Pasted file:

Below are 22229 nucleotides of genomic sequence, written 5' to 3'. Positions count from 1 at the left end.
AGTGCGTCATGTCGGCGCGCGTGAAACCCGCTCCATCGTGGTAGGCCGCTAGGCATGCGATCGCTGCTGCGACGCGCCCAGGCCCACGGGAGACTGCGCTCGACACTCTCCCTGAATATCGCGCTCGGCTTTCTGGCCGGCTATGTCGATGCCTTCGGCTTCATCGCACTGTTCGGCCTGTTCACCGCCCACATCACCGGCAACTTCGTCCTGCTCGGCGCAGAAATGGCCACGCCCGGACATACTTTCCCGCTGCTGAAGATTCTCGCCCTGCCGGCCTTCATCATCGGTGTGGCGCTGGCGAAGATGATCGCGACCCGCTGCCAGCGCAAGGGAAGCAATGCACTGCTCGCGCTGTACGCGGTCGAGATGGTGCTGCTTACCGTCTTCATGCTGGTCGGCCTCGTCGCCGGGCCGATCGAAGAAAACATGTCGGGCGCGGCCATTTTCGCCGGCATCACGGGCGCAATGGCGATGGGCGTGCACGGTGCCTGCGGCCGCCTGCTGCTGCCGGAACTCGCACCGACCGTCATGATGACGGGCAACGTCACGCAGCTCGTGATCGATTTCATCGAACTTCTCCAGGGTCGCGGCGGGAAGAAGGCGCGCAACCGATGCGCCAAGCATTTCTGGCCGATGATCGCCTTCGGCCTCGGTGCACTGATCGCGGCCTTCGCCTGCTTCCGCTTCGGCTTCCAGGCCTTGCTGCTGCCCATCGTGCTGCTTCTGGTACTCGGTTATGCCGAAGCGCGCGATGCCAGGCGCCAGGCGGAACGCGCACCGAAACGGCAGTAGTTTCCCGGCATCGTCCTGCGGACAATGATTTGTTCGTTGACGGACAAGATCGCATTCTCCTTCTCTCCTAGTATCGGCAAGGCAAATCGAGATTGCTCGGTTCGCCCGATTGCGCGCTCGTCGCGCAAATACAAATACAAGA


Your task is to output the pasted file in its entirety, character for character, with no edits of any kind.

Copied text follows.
Below are 22229 nucleotides of genomic sequence, written 5' to 3'. Positions count from 1 at the left end.
AGTGCGTCATGTCGGCGCGCGTGAAACCCGCTCCATCGTGGTAGGCCGCTAGGCATGCGATCGCTGCTGCGACGCGCCCAGGCCCACGGGAGACTGCGCTCGACACTCTCCCTGAATATCGCGCTCGGCTTTCTGGCCGGCTATGTCGATGCCTTCGGCTTCATCGCACTGTTCGGCCTGTTCACCGCCCACATCACCGGCAACTTCGTCCTGCTCGGCGCAGAAATGGCCACGCCCGGACATACTTTCCCGCTGCTGAAGATTCTCGCCCTGCCGGCCTTCATCATCGGTGTGGCGCTGGCGAAGATGATCGCGACCCGCTGCCAGCGCAAGGGAAGCAATGCACTGCTCGCGCTGTACGCGGTCGAGATGGTGCTGCTTACCGTCTTCATGCTGGTCGGCCTCGTCGCCGGGCCGATCGAAGAAAACATGTCGGGCGCGGCCATTTTCGCCGGCATCACGGGCGCAATGGCGATGGGCGTGCACGGTGCCTGCGGCCGCCTGCTGCTGCCGGAACTCGCACCGACCGTCATGATGACGGGCAACGTCACGCAGCTCGTGATCGATTTCATCGAACTTCTCCAGGGTCGCGGCGGGAAGAAGGCGCGCAACCGATGCGCCAAGCATTTCTGGCCGATGATCGCCTTCGGCCTCGGTGCACTGATCGCGGCCTTCGCCTGCTTCCGCTTCGGCTTCCAGGCCTTGCTGCTGCCCATCGTGCTGCTTCTGGTACTCGGTTATGCCGAAGCGCGCGATGCCAGGCGCCAGGCGGAACGCGCACCGAAACGGCAGTAGTTTCCCGGCATCGTCCTGCGGACAATGATTTGTTCGTTGACGGACAAGATCGCATTCTCCTTCTCTCCTAGTATCGGCAAGGCAAATCGAGATTGCTCGGTTCGCCCGATTGCGCGCTCGTCGCGCAAATACAAATACAAGA